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Old 12-16-2011, 04:46 AM   #1
MikeWaters
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Default Hitchens will soon be gone

he hasn't written his slate column in 2 weeks.

A Vanity Fair article now reflects on his weakening, and implies a nearing death.

http://www.vanityfair.com/culture/20...itchens-201201

Maybe he will go into remission and gain strength, don't know enough about his situation.

I imagine he must wonder which column will be last, and did he do justice to that which he wishes to communicate?

I think he wants to be seen as being honest, stoic, yet vulnerable. With something fresh to say about death, standing in front of the void.

No, he is not suddenly going to believe in God. I don't think that will happen.

I wonder what kinds of posts I will make on CG before my death. Probably something awful and small. But maybe not. Everyone gets lucky with some wisdom from time to time.
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Old 12-16-2011, 01:05 PM   #2
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I wrote the above at or around the time that Hitchens actually died, I am finding out this morning.

http://online.wsj.com/article/SB1000...le_Lifestyle_5

Perhaps the universe was communicating to me. But the facts were simple--he was obviously near death.

I'm going to miss Hitchens. In some ways you could argue that he stood against things that many of us believe in--he was a fierce, and I think unfair, critic of Mormonism. He was also one of the leading atheists in the country. But he was entertaining and provoking, and his passion for drawing bright lines made one think about things.

Right now Hitchens is either second-thinking his atheism or fully endorsing it in the null. We'll all soon find the same bargain.

Adieu, Mr. Hitchens.
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Old 12-17-2011, 04:42 AM   #3
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I've been cruising around the net today reading about Hitchens here and there. I find it interesting--the frequency with which people who were acquaintances, or slightly more, feel compelled to share an email from him, or mention their last correspondence. The reasons are multifactorial, I am sure. For one, his correspondence was valued, even if somewhat perfunctory in those instances. It's like my old mission buddy said, when a hot girl tells you a joke, it's a lot more funny than when the ugly girl says it.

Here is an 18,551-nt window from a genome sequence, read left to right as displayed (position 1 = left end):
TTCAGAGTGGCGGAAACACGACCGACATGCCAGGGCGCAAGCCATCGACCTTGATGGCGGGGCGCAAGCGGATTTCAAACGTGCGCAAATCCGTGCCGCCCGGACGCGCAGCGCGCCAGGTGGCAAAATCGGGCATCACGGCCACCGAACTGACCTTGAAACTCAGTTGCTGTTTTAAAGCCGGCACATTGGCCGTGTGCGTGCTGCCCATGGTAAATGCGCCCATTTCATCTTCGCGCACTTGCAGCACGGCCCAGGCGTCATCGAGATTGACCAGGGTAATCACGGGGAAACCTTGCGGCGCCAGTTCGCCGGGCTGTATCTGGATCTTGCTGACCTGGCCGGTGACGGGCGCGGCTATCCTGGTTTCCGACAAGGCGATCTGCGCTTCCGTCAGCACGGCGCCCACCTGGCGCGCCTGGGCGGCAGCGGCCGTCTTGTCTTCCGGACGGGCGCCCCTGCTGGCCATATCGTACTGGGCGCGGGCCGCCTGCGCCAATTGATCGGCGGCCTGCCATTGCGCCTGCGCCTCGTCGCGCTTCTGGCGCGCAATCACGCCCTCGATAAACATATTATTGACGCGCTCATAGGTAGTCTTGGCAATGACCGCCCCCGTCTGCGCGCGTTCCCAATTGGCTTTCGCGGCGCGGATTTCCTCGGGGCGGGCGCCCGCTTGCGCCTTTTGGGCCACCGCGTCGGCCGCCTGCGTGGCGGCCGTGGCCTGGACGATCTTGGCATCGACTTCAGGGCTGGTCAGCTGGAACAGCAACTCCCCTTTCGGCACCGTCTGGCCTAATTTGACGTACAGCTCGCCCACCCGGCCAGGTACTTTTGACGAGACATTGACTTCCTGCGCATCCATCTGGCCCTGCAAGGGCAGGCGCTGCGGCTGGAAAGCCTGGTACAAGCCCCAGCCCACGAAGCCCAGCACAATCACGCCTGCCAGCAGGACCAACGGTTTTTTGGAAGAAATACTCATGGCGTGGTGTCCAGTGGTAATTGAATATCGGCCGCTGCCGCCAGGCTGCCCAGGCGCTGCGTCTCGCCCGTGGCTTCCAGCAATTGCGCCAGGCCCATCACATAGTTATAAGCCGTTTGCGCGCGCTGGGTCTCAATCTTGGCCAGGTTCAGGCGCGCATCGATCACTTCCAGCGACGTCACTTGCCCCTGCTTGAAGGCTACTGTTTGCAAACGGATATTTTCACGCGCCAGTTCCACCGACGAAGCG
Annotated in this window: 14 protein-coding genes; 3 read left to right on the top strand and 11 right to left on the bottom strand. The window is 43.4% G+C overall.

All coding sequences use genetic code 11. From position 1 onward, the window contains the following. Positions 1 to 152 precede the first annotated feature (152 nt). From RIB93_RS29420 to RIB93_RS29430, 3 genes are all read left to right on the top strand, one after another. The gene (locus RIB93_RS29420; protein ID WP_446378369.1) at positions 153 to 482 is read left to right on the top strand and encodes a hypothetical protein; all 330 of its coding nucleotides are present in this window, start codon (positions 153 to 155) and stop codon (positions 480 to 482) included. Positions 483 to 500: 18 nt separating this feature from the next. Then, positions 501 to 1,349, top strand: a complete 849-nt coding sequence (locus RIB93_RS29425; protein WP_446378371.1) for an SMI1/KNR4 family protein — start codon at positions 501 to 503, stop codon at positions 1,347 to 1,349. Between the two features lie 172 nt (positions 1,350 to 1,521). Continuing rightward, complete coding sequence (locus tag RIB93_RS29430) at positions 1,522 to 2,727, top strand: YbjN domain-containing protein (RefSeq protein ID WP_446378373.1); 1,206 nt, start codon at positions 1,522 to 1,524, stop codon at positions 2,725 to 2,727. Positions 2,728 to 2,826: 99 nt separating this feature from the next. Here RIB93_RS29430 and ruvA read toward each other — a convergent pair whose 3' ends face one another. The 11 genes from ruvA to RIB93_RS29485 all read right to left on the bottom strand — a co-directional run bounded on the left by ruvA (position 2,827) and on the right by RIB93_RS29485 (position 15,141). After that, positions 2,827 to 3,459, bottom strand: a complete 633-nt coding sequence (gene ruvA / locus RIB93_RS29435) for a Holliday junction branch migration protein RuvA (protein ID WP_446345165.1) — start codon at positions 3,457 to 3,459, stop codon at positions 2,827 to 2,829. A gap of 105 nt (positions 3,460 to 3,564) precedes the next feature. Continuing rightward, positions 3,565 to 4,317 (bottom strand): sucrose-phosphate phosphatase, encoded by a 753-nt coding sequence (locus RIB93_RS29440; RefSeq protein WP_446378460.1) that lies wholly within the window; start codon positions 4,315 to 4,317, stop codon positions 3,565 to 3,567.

These emails also announce the existence of a relationship. Proof. "There were times when he was focused on me and thinking of me. See?"

Third, the man had a way with words that made people marvel. And when you were in his rhetorical embrace, it must have felt damn good.

I get the impression that Hitchens knew about everyone that can be known. He must have opened his inbox every morning to 500 emails from some of the most influential people in the world. Maybe that's underestimating. It must have taken a lot of energy to be Christopher Hitchens, always at the ready to be the axis on which it all must spin.

It's no doubt unnecessary (and inconsequential), but I feel like I ought to write some reflections on Hitchens' life...I don't have the time in the next few days. But sometime after.

Writing on CG is a lot like writing on a blog where there are no comments. I really have no idea if anyone reads what I write. Sure I know there are visitors and page hits, but not many, and I don't know who they are, and I don't actually know that they read anything, much less feel like it is worthwhile. So it becomes a little bit like writing in a public journal, for the occasional theoretical public consumption, with the nagging feeling that nothing good can come of it, and many things bad.

Hitchens at this moment, has me reflecting on what it is that one ought to do with one's gifts. One's life. So maybe that's what I will write about.
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Old 12-20-2011, 05:10 PM   #4
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Will Hitches go to hell, according to mainstream Christian theology? The New York Times doesn't know.

http://douthat.blogs.nytimes.com/201...hens-and-hell/
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Old 12-20-2011, 07:43 PM   #5
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I like Douthat a lot.

Let's agree for the sake of argument that Hitchens was a man who at his core thirsted for truth and justice, and argued vociferously for them--wouldn't God have a use for him?

Isn't that the story of Paul? A man with great talent and potential, who was turned in a different direction?

Perhaps Hitches never had a visitation on the Road to Damascus, maybe the whisperings of the spiritual heart were never made to him, and based on what he had in his possession, there never was a good reason to be a believer.

A lot of maybes.

My old friend George, crusty old guy that lived in a boat basin, he would tell me that when he died, he hoped that he would be sitting at a table with Twain, Shakespeare, and the like. Wherever they are, that's where he wants to be. Presumably he is there or somewhere else now, he is long dead my friend George.

But he reminds me of this case of Hitchens. Sure would be nice to sit around the table with him at least once. And of course, it not be an irony unappreciated if the ghost of Hitchens were to stalk us once in a while
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